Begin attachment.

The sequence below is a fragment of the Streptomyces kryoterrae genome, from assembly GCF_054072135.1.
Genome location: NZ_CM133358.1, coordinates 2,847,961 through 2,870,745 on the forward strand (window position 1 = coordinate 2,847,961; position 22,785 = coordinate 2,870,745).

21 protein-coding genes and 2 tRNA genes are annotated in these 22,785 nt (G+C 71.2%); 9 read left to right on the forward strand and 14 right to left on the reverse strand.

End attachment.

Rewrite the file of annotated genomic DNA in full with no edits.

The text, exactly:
The sequence below is a fragment of the Streptomyces kryoterrae genome, from assembly GCF_054072135.1.
Genome location: NZ_CM133358.1, coordinates 2,847,961 through 2,870,745 on the forward strand (window position 1 = coordinate 2,847,961; position 22,785 = coordinate 2,870,745).

21 protein-coding genes and 2 tRNA genes are annotated in these 22,785 nt (G+C 71.2%); 9 read left to right on the forward strand and 14 right to left on the reverse strand.